Logo
Posted by cpadmin on Feb, 02 2016

Laurence Llewelyn-Bowen

British homestyle consultant and television personality best known for his appearances on the BBC programme Changing Rooms.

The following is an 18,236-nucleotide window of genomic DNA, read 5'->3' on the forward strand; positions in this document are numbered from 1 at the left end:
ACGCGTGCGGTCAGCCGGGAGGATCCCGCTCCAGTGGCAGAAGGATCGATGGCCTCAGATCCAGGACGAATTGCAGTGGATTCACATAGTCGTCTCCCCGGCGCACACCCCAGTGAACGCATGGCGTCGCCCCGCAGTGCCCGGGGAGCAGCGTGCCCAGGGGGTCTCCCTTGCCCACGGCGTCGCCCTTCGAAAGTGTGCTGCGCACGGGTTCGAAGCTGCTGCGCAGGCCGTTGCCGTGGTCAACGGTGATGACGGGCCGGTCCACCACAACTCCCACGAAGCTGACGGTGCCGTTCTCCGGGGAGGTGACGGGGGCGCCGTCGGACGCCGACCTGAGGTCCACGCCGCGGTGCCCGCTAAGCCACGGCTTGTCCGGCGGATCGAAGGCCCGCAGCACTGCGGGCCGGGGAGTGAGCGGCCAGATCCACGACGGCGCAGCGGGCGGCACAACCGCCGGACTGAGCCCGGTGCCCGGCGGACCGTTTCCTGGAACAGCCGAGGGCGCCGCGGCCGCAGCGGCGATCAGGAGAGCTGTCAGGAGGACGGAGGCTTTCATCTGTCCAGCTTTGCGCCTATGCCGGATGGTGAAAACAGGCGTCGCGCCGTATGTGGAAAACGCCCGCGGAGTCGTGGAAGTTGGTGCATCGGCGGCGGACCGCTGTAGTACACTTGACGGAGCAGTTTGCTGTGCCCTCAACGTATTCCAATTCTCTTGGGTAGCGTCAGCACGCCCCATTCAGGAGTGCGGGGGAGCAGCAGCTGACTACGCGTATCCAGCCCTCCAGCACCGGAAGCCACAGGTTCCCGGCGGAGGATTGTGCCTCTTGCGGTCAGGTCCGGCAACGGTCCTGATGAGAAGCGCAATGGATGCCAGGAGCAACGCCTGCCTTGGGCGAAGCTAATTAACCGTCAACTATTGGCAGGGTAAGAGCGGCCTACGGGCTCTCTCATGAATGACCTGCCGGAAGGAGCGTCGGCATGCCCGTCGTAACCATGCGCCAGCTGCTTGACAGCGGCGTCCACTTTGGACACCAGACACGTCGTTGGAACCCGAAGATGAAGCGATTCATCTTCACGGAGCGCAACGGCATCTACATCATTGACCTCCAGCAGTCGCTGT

Laurence Llewelyn-Bowen was educated at Alleyn's School in Dulwich and later graduated from the Camberwell School of Arts and Crafts. After graduating, Llewelyn-Bowen worked for the Harefield Group of Companies and the interior design firm Peter Leonard Associates. In 1989 he started his own design consultancy. Laurence presented the BBC television series Changing Rooms where he quickly gained something of a reputation for clutter; in many ways the decluttering trend was a reaction against his style of design. Many times people were filmed in tears of sadness after having seen what he had done to their drawing room: frequently people said they were going to repaint the room with white paint.This reaction made him use darker colours for the walls which could not be painted over as easily. A study of Laurence's family tree featured in the BBC One show Who Do You Think You Are?, which was first aired on 29 September 2008. It showed that Llewelyn-Bowen's mother's family had a seafaring history. Between 2009 to 2011 Laurence appeared on every episode of the ITV show House Gift. Laurence appeared as a judge on the 2010 series of the ITV reality talent show Popstar to Operastar as a critic alongside Meat Loaf, and classically trained mentors Katherine Jenkins and Rolando Villazón. Between 2010 and 2011, Laurence has presented the daytime ITV show Auction Party. Laurence participated in the first series of the ITV entertainment series Stepping Out with his wife, Jackie. They were eliminated on 21 September 2013, claiming third place. Bowen was the Creative Director For the 2010 Blackpool Illuminations, designing new illuminations including dinosaurs, vampires and ghouls. In March 2005 he starred in a one-off mockumentary as a prospective candidate for Parliament. His party, the Purple Party, "lobbied" for a restoration of Britain's heritage, and several extreme architectural measures such as tearing down all buildings that did not conform to their surroundings.